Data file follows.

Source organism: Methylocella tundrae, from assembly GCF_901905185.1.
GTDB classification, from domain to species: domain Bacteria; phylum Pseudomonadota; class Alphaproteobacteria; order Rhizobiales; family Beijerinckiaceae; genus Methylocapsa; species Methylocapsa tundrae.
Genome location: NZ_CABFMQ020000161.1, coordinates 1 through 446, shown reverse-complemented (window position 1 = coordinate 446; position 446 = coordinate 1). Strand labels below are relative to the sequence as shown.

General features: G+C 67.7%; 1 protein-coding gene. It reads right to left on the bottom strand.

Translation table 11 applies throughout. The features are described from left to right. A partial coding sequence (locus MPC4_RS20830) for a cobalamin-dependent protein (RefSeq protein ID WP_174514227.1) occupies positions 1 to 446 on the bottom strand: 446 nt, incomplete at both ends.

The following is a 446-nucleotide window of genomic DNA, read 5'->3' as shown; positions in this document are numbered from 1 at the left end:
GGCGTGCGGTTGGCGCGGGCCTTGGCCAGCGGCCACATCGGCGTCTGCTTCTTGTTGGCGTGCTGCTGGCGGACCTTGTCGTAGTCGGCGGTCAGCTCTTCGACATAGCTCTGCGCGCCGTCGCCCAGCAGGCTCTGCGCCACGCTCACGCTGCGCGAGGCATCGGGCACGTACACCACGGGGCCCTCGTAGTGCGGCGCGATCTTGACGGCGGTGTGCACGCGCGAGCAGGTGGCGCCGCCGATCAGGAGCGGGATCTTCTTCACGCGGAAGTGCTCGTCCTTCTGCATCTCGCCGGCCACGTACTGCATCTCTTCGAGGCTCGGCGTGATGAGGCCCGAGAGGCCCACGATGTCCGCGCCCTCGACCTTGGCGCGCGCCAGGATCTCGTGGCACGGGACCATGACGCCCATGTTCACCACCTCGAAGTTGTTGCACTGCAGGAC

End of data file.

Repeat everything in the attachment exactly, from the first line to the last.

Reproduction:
Source organism: Methylocella tundrae, from assembly GCF_901905185.1.
GTDB classification, from domain to species: domain Bacteria; phylum Pseudomonadota; class Alphaproteobacteria; order Rhizobiales; family Beijerinckiaceae; genus Methylocapsa; species Methylocapsa tundrae.
Genome location: NZ_CABFMQ020000161.1, coordinates 1 through 446, shown reverse-complemented (window position 1 = coordinate 446; position 446 = coordinate 1). Strand labels below are relative to the sequence as shown.

General features: G+C 67.7%; 1 protein-coding gene. It reads right to left on the bottom strand.

Translation table 11 applies throughout. The features are described from left to right. A partial coding sequence (locus MPC4_RS20830) for a cobalamin-dependent protein (RefSeq protein ID WP_174514227.1) occupies positions 1 to 446 on the bottom strand: 446 nt, incomplete at both ends.

The following is a 446-nucleotide window of genomic DNA, read 5'->3' as shown; positions in this document are numbered from 1 at the left end:
GGCGTGCGGTTGGCGCGGGCCTTGGCCAGCGGCCACATCGGCGTCTGCTTCTTGTTGGCGTGCTGCTGGCGGACCTTGTCGTAGTCGGCGGTCAGCTCTTCGACATAGCTCTGCGCGCCGTCGCCCAGCAGGCTCTGCGCCACGCTCACGCTGCGCGAGGCATCGGGCACGTACACCACGGGGCCCTCGTAGTGCGGCGCGATCTTGACGGCGGTGTGCACGCGCGAGCAGGTGGCGCCGCCGATCAGGAGCGGGATCTTCTTCACGCGGAAGTGCTCGTCCTTCTGCATCTCGCCGGCCACGTACTGCATCTCTTCGAGGCTCGGCGTGATGAGGCCCGAGAGGCCCACGATGTCCGCGCCCTCGACCTTGGCGCGCGCCAGGATCTCGTGGCACGGGACCATGACGCCCATGTTCACCACCTCGAAGTTGTTGCACTGCAGGAC